Futures contracts are traded on exchanges and allow investors to bet on the direction of underlying assets. They are popular among hedgers, who use them to offset exposure to price changes, and speculators, who hope to profit from their bets. Futures contracts were first introduced in the UK in 1848, and today there is a wide range of futures available to trade on indices, commodities, currencies, and interest rates.
The UK’s position as a world-leading forex centre makes it an ideal place to trade futures. London is home to the world’s largest futures exchanges, including the Intercontinental Exchange (ICE) and the London Metal Exchange (LME).
Reasons why you should consider trading futures in the UK
There are several reasons why you should consider trading futures in the UK:
The UK is a world-leading financial centre: London is a base for the world’s largest financial institutions, and the UK’s regulatory regime is widely respected, which makes it an ideal place to trade futures.
The UK has a long history of trading futures: Futures contracts were first introduced in the UK in 1848, and today there is a wide range of futures available to trade.
The UK offers a variety of exchanges: Several exchanges are based in the UK, including the Intercontinental Exchange (ICE) and the London Metal Exchange (LME), giving investors a platform to trade.
The UK has a favourable tax regime: Investors in the UK can benefit from a favourable tax regime when trading futures. For example, there is no stamp duty on futures contracts traded on exchanges in the UK.
What are the risks of trading futures in the UK?
As with any investment in the UK, there are risks associated with trading futures. These include:
Loss of capital: Investors in the UK can lose all or part of their investment if the underlying asset price moves against them.
Leverage: Because futures contracts in the UK are traded on margin, investors can end up owing money to their broker if the underlying asset’s price moves against them, which can magnify losses.
Volatility: Futures prices can be volatile and may fluctuate widely in response to changes in the underlying asset’s price, market conditions, and other factors, making it difficult to buy or sell contracts at a favourable price to the investor.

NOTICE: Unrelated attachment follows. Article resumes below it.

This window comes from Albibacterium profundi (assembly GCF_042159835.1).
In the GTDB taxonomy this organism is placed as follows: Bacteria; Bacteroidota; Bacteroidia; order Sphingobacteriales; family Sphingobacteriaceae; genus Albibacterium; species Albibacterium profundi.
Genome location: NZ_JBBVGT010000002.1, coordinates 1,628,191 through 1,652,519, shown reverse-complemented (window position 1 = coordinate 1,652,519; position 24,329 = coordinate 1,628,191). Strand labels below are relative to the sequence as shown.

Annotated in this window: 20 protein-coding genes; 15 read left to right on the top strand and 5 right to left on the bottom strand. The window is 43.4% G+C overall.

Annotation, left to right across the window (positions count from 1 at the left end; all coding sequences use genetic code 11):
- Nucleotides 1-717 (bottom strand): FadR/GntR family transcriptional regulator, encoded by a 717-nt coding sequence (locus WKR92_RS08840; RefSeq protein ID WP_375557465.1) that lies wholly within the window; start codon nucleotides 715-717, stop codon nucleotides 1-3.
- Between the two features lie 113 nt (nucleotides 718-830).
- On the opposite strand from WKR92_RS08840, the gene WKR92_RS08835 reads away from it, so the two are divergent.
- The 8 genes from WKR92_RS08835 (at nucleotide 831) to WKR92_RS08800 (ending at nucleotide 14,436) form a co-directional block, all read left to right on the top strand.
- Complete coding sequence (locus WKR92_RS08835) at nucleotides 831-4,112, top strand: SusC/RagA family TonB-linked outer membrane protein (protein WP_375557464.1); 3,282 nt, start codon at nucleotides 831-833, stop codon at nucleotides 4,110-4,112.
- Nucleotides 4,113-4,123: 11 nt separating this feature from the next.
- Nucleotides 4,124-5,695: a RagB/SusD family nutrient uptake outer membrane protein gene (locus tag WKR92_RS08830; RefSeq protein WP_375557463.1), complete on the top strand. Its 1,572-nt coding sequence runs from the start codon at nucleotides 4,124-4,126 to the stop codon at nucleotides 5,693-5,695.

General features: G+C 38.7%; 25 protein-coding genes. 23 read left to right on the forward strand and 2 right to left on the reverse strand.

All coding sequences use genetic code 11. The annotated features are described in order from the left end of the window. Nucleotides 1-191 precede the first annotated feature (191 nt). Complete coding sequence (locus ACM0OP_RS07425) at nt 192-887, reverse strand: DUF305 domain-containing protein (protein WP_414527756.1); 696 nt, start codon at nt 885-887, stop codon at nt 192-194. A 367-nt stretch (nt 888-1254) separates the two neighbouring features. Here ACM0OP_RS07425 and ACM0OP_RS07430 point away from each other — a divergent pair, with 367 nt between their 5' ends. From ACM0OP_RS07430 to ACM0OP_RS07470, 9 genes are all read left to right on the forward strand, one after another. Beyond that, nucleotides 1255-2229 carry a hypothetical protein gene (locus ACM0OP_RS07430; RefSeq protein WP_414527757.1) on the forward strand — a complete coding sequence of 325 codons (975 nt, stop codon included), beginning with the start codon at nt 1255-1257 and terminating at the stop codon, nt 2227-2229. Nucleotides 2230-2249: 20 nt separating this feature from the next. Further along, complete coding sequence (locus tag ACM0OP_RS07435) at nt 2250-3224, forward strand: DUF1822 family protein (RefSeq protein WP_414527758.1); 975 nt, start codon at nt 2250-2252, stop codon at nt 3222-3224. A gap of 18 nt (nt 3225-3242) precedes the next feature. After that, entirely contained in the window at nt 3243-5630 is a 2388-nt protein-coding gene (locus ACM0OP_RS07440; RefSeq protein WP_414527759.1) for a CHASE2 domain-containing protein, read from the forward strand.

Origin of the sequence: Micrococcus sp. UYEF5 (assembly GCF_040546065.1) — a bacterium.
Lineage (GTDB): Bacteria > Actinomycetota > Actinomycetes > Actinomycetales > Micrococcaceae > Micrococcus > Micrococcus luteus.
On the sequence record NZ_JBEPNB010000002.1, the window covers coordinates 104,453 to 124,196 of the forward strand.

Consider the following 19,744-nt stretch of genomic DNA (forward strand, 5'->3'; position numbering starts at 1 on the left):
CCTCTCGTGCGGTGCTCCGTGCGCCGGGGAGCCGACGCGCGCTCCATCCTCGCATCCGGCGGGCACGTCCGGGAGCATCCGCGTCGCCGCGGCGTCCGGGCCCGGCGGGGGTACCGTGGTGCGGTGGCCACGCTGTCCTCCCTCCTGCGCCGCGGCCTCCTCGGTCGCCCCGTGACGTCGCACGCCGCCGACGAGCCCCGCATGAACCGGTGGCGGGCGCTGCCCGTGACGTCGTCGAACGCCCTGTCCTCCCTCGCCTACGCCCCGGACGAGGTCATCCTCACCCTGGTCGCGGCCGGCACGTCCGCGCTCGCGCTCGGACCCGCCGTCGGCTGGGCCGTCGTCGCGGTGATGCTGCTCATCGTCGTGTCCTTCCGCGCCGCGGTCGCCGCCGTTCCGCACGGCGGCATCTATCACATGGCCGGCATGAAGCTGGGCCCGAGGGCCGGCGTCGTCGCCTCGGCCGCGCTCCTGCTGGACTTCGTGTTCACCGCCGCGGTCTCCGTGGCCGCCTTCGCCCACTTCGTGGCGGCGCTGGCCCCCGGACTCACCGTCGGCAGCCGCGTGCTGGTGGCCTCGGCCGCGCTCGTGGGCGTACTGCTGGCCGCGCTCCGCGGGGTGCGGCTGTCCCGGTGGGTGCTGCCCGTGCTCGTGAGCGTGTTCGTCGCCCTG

Before trading futures, you should consider your investment objectives, experience level, and risk tolerance. You should also know the risks associated with leveraged investments, such as margin calls and liquidation.
How to get started trading futures in the UK
If you want to start trading futures in the UK, there are a few things you need to do to get started:
Choose an exchange
Several exchanges are based in the UK, including the Intercontinental Exchange (ICE) and the London Metal Exchange (LME). You must open an account with one of these exchanges to trade.
Select a broker
You will also need to choose a broker through which to trade. Some brokers specialise in futures contracts, while others offer a more general service. It’s essential to compare different brokers before selecting one.
Consider your investment and trading objectives, experience level, and risk tolerance
Before trading futures, you should consider your investment and trading objectives, experience level, and risk tolerance, which will help you choose the most suitable futures contract.
Research the underlying asset
Understanding the underlying asset is essential before trading a futures contract on it. You should research the asset’s price history, as well as factors that could affect its price in the future.
Know the risks involved
Before trading futures, you should be aware of the risks involved. These include loss of capital, leverage, and volatility. Ensure you know these risks before trading.
The bottom line
The UK is an excellent choice if you are a new investor looking for the perfect place to trade futures. With its world-leading financial centre, long history of futures trading, and variety of exchange options, the UK offers investors a favourable environment to trade. Novice traders can get started by selecting a platform and finding a reputable and reliable broker like Saxo Bank that suits their needs.